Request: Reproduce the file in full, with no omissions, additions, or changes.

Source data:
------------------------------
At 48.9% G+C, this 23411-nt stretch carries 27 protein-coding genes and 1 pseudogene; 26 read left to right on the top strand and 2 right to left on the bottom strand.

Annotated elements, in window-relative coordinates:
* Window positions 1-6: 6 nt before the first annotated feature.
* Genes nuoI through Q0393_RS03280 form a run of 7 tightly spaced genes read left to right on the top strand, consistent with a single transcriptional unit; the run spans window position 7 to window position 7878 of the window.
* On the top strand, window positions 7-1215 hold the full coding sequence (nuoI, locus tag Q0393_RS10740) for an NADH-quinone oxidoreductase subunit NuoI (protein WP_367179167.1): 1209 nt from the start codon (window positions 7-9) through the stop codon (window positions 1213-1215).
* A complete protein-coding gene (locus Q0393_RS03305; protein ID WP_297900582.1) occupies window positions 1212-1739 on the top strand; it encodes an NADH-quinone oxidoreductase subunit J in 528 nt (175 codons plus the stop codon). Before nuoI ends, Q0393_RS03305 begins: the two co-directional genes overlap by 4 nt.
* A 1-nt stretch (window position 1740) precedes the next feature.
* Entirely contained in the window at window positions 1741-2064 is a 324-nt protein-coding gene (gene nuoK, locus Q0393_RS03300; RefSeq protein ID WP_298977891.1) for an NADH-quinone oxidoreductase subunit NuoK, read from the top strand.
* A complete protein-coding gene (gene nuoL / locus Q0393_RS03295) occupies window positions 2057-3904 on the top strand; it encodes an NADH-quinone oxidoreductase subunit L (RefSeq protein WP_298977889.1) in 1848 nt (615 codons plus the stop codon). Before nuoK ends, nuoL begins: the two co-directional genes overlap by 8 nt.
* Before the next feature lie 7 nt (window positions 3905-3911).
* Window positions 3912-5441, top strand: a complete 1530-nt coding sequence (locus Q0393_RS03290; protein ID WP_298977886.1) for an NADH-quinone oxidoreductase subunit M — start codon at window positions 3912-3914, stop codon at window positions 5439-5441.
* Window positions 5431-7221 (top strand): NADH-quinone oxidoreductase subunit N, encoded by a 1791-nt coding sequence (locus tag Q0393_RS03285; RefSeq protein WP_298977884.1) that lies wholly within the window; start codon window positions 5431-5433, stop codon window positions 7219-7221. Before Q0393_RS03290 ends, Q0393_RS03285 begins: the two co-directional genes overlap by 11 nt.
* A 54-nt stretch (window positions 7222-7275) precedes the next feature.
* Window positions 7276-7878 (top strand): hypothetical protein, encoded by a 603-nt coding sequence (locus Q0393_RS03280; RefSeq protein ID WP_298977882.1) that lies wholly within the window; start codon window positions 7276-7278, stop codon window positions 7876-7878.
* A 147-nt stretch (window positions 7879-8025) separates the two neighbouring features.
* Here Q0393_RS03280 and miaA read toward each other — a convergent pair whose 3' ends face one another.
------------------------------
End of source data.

At 48.9% G+C, this 23411-nt stretch carries 27 protein-coding genes and 1 pseudogene; 26 read left to right on the top strand and 2 right to left on the bottom strand.

Annotated elements, in window-relative coordinates:
* Window positions 1-6: 6 nt before the first annotated feature.
* Genes nuoI through Q0393_RS03280 form a run of 7 tightly spaced genes read left to right on the top strand, consistent with a single transcriptional unit; the run spans window position 7 to window position 7878 of the window.
* On the top strand, window positions 7-1215 hold the full coding sequence (nuoI, locus tag Q0393_RS10740) for an NADH-quinone oxidoreductase subunit NuoI (protein WP_367179167.1): 1209 nt from the start codon (window positions 7-9) through the stop codon (window positions 1213-1215).
* A complete protein-coding gene (locus Q0393_RS03305; protein ID WP_297900582.1) occupies window positions 1212-1739 on the top strand; it encodes an NADH-quinone oxidoreductase subunit J in 528 nt (175 codons plus the stop codon). Before nuoI ends, Q0393_RS03305 begins: the two co-directional genes overlap by 4 nt.
* A 1-nt stretch (window position 1740) precedes the next feature.
* Entirely contained in the window at window positions 1741-2064 is a 324-nt protein-coding gene (gene nuoK, locus Q0393_RS03300; RefSeq protein ID WP_298977891.1) for an NADH-quinone oxidoreductase subunit NuoK, read from the top strand.
* A complete protein-coding gene (gene nuoL / locus Q0393_RS03295) occupies window positions 2057-3904 on the top strand; it encodes an NADH-quinone oxidoreductase subunit L (RefSeq protein WP_298977889.1) in 1848 nt (615 codons plus the stop codon). Before nuoK ends, nuoL begins: the two co-directional genes overlap by 8 nt.
* Before the next feature lie 7 nt (window positions 3905-3911).
* Window positions 3912-5441, top strand: a complete 1530-nt coding sequence (locus Q0393_RS03290; protein ID WP_298977886.1) for an NADH-quinone oxidoreductase subunit M — start codon at window positions 3912-3914, stop codon at window positions 5439-5441.
* Window positions 5431-7221 (top strand): NADH-quinone oxidoreductase subunit N, encoded by a 1791-nt coding sequence (locus tag Q0393_RS03285; RefSeq protein WP_298977884.1) that lies wholly within the window; start codon window positions 5431-5433, stop codon window positions 7219-7221. Before Q0393_RS03290 ends, Q0393_RS03285 begins: the two co-directional genes overlap by 11 nt.
* A 54-nt stretch (window positions 7222-7275) precedes the next feature.
* Window positions 7276-7878 (top strand): hypothetical protein, encoded by a 603-nt coding sequence (locus Q0393_RS03280; RefSeq protein ID WP_298977882.1) that lies wholly within the window; start codon window positions 7276-7278, stop codon window positions 7876-7878.
* A 147-nt stretch (window positions 7879-8025) separates the two neighbouring features.
* Here Q0393_RS03280 and miaA read toward each other — a convergent pair whose 3' ends face one another.